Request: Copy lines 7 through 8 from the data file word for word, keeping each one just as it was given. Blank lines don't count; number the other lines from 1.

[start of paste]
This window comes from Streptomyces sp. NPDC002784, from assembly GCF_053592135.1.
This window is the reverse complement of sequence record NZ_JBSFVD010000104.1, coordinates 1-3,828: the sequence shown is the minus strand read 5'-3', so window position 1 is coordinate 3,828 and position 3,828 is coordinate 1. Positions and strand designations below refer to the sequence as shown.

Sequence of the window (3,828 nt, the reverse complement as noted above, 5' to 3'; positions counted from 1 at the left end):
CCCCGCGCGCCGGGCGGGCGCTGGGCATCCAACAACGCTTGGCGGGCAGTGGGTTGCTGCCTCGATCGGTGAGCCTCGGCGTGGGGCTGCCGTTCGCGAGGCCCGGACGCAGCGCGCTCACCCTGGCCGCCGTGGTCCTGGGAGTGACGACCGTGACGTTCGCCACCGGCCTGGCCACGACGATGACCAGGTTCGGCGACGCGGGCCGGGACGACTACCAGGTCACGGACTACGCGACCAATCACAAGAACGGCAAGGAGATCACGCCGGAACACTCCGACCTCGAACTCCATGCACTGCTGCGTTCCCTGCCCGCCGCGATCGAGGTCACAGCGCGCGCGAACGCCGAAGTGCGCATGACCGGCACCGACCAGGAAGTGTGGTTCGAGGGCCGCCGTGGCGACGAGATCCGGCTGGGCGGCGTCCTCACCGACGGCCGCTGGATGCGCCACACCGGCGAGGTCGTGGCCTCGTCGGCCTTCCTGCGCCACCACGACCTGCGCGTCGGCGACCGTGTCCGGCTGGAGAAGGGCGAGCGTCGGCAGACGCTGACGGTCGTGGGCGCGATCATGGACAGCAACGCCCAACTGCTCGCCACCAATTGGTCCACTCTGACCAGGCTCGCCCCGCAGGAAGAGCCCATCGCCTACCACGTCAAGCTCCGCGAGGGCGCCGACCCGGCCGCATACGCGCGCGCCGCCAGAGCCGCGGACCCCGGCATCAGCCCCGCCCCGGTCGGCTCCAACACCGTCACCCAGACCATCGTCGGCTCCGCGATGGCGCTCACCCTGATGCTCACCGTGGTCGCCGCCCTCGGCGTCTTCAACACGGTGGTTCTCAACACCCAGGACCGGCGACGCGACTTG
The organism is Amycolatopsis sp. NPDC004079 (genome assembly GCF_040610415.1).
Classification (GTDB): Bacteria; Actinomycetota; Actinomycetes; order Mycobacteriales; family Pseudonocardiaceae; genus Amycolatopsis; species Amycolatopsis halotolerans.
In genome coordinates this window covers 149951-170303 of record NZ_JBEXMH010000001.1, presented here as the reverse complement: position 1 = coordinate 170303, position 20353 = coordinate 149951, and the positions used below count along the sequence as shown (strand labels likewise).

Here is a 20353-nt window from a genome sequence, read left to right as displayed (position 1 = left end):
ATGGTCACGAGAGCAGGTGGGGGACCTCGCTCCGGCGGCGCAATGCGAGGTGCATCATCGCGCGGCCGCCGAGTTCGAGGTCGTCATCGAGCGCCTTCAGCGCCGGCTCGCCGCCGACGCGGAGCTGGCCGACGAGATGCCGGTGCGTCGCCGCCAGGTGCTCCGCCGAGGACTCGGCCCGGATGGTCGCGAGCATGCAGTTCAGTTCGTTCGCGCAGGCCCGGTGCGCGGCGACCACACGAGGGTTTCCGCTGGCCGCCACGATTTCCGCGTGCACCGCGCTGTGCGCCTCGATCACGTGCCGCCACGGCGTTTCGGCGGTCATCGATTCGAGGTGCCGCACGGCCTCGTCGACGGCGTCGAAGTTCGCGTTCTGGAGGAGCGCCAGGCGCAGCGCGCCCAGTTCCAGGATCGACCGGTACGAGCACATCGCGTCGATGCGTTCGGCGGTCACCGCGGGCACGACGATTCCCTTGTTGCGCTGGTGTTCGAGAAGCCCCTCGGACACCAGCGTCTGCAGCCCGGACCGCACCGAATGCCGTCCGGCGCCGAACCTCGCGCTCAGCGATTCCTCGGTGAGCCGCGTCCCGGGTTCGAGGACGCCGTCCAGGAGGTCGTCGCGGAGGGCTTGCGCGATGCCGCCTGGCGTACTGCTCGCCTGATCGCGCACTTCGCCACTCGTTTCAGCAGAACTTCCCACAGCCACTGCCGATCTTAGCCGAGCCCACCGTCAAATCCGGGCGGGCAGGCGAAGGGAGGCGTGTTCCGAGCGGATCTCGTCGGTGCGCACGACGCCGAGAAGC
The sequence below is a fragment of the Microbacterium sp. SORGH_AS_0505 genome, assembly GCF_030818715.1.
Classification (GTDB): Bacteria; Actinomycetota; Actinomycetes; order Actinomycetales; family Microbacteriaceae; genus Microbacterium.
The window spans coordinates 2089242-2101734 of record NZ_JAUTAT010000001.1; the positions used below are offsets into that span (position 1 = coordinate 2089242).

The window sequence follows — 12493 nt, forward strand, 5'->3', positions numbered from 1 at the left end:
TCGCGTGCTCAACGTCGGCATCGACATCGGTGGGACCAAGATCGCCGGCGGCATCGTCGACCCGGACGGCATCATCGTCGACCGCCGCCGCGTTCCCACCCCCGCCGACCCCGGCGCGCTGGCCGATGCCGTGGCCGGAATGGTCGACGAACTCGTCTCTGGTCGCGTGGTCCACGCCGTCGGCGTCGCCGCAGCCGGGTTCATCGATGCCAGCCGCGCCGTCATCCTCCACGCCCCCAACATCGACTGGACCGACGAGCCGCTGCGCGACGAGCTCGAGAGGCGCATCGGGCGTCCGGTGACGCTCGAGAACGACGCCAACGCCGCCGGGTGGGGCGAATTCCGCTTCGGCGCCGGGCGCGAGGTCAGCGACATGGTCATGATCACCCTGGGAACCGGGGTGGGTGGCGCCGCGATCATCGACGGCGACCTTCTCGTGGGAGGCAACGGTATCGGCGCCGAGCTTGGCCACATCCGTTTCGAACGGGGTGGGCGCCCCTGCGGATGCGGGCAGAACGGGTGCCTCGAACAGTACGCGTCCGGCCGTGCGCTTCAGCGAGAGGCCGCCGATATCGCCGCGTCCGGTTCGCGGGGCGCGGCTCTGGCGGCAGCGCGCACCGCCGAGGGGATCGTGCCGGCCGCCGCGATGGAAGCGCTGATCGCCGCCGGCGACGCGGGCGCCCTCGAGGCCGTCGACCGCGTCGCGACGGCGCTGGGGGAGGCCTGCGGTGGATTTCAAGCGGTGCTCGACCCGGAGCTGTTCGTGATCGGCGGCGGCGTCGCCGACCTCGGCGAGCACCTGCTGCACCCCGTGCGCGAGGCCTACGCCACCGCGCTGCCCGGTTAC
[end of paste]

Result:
In genome coordinates this window covers 149951-170303 of record NZ_JBEXMH010000001.1, presented here as the reverse complement: position 1 = coordinate 170303, position 20353 = coordinate 149951, and the positions used below count along the sequence as shown (strand labels likewise).

Here is a 20353-nt window from a genome sequence, read left to right as displayed (position 1 = left end):